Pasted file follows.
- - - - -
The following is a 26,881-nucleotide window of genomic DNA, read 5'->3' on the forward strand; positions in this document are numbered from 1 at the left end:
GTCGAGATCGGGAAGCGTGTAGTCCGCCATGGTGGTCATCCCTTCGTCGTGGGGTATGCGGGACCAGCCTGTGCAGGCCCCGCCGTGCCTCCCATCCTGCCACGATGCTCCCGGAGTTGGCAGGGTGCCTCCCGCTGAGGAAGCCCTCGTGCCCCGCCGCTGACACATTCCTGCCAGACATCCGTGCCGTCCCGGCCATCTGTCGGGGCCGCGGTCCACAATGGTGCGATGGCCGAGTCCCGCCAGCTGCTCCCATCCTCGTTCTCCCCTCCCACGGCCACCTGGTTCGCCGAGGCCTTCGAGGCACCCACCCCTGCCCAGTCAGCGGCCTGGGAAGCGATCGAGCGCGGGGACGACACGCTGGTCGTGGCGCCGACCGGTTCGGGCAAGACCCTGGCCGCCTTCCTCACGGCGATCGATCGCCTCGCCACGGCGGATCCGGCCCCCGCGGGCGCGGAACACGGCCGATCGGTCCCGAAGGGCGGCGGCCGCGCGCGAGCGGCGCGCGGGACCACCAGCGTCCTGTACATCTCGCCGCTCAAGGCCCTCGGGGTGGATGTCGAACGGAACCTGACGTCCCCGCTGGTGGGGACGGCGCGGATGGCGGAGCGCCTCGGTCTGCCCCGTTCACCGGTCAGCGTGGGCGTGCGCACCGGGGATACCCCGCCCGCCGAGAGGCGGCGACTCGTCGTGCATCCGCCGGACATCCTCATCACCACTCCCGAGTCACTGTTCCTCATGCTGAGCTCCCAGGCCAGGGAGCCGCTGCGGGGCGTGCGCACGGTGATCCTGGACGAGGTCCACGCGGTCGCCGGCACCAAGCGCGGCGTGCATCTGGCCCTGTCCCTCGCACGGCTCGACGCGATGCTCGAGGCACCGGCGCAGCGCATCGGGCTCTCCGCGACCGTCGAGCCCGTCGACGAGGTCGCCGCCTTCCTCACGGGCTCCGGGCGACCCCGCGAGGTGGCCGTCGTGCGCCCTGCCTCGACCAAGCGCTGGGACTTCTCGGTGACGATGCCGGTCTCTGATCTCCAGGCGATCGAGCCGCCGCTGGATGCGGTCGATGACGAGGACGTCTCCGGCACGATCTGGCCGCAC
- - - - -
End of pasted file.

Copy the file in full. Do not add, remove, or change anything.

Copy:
The following is a 26,881-nucleotide window of genomic DNA, read 5'->3' on the forward strand; positions in this document are numbered from 1 at the left end:
GTCGAGATCGGGAAGCGTGTAGTCCGCCATGGTGGTCATCCCTTCGTCGTGGGGTATGCGGGACCAGCCTGTGCAGGCCCCGCCGTGCCTCCCATCCTGCCACGATGCTCCCGGAGTTGGCAGGGTGCCTCCCGCTGAGGAAGCCCTCGTGCCCCGCCGCTGACACATTCCTGCCAGACATCCGTGCCGTCCCGGCCATCTGTCGGGGCCGCGGTCCACAATGGTGCGATGGCCGAGTCCCGCCAGCTGCTCCCATCCTCGTTCTCCCCTCCCACGGCCACCTGGTTCGCCGAGGCCTTCGAGGCACCCACCCCTGCCCAGTCAGCGGCCTGGGAAGCGATCGAGCGCGGGGACGACACGCTGGTCGTGGCGCCGACCGGTTCGGGCAAGACCCTGGCCGCCTTCCTCACGGCGATCGATCGCCTCGCCACGGCGGATCCGGCCCCCGCGGGCGCGGAACACGGCCGATCGGTCCCGAAGGGCGGCGGCCGCGCGCGAGCGGCGCGCGGGACCACCAGCGTCCTGTACATCTCGCCGCTCAAGGCCCTCGGGGTGGATGTCGAACGGAACCTGACGTCCCCGCTGGTGGGGACGGCGCGGATGGCGGAGCGCCTCGGTCTGCCCCGTTCACCGGTCAGCGTGGGCGTGCGCACCGGGGATACCCCGCCCGCCGAGAGGCGGCGACTCGTCGTGCATCCGCCGGACATCCTCATCACCACTCCCGAGTCACTGTTCCTCATGCTGAGCTCCCAGGCCAGGGAGCCGCTGCGGGGCGTGCGCACGGTGATCCTGGACGAGGTCCACGCGGTCGCCGGCACCAAGCGCGGCGTGCATCTGGCCCTGTCCCTCGCACGGCTCGACGCGATGCTCGAGGCACCGGCGCAGCGCATCGGGCTCTCCGCGACCGTCGAGCCCGTCGACGAGGTCGCCGCCTTCCTCACGGGCTCCGGGCGACCCCGCGAGGTGGCCGTCGTGCGCCCTGCCTCGACCAAGCGCTGGGACTTCTCGGTGACGATGCCGGTCTCTGATCTCCAGGCGATCGAGCCGCCGCTGGATGCGGTCGATGACGAGGACGTCTCCGGCACGATCTGGCCGCAC